THEY downed tools and stood to attention, work briefly set aside so respect could be paid. As bodies of the victims were slowly driven out of the tented site of The Clutha bar, an honour guard of police, paramedics and firefighters stood to attention and saluted.
An eerie silence fell upon Clyde Street, in the broken heart of Glasgow, as the bodies slowly passed by. These were the remains of the last of the nine victims to be removed.
The fire crews in dusty khaki overalls, police in high-visibility green waterproof jackets and other staff in blue boiler suits, about 50 in total, took up their positions in two parallel lines. At the far end of the street, next to the pub, the flaps of the giant white tent, erected to shield the delicate work of body recovery from public view, opened and the lights of a vehicle shone out.
On the main road, members of the public stopped as a police motorcyclist led two private ambulances from the remains of the bar. As they passed, the line of officers on either side of the road, heads bowed, saluted.
It was to be a day of departures. Hours later, the remains of the police helicopter, swaddled under canvas and strapped to a lorry, also left the scene. It was beginning the long drive to the Farnborough centre of the Air Accident Investigations Branch, where it will be examined to find the answer to the key question asked by both police and the victims’ families: “Why?”
Yesterday had begun with David Goodhew, the Scottish Fire and Rescue Service operation commander, revealing the bar would be searched for a final time for about two hours after the helicopter was removed. “Of course, we hope that there’s nobody else in there, but before we can confirm that we need to be double, double sure,” he said.
The recovery operation, he explained, had been hampered due to the unique structure of the building, which is the ground floor of a former Victorian tenement whose upper floors were demolished in the 1960s. The roof consisted of the old first floor, on which was constructed a new timber and felt covering, then a separate layer of soundproofing. He also told how the internal sandstone walls were a metre thick.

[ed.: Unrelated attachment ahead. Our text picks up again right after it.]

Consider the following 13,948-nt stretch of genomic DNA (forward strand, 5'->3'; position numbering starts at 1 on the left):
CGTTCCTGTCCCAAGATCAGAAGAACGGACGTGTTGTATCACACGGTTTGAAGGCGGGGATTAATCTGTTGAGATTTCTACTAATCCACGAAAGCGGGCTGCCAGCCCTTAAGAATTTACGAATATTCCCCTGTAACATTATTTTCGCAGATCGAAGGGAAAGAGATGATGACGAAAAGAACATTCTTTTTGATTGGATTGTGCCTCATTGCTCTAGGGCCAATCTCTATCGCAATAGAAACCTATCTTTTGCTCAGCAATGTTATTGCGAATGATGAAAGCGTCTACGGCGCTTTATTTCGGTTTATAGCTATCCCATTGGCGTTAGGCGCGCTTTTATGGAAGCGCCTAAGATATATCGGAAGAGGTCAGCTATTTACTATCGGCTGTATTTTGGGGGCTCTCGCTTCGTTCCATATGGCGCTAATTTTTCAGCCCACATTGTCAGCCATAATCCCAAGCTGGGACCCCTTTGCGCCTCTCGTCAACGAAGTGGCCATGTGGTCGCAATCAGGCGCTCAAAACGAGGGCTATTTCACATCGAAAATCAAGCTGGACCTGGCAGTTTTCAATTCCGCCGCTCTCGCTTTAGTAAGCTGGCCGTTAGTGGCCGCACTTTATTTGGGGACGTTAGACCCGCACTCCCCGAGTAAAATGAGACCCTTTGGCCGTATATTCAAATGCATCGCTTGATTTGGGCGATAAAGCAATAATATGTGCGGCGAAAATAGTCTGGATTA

He said: “It was three or four storeys high, so actually the walls you see are not nine inches thick, they are almost a metre thick at the bottom. Therefore, the walls are substantial and they are made of sandstone and where you see a roof, that’s actually the third roof covering.”
Mr Goodhew admitted it had been “very moving” and “a very, very stressful situation”.
After the helicopter had been made ready for removal, the process was relatively swift. It began to rise at 10:15am and was deposited on the ground behind specially erected 8ft high steel walls within ten minutes. A cloud of dust rose as it emerged.
Dozens of spectators watched as the aircraft was hauled out by a massive crane, with straps and struts positioned around the tail and body of the helicopter.
Among the crowd were two sisters who survived the disaster, Anne Faulds, 47, and Nancy Primrose, 55, who had both thought the other was dead. Anne said: “We wanted to come down and tell our stories and thank all those who helped us.”
They were joined by Alan Crossan, owner of The Clutha, who said: “It’s a strange and terrible thing to see a helicopter lifted out of your pub. I still can’t believe that it took place. Two of my staff are still in hospital, one with a broken arm, one with a broken leg, but we’re also worried about how many other bodies of customers they might find. It is awful.”
Brian Nugent, chairman of charitable trust the Tryst, which sits next to The Clutha, also visited the scene and told how his property appeared to be undamaged. He said: “You can’t believe what has happened.”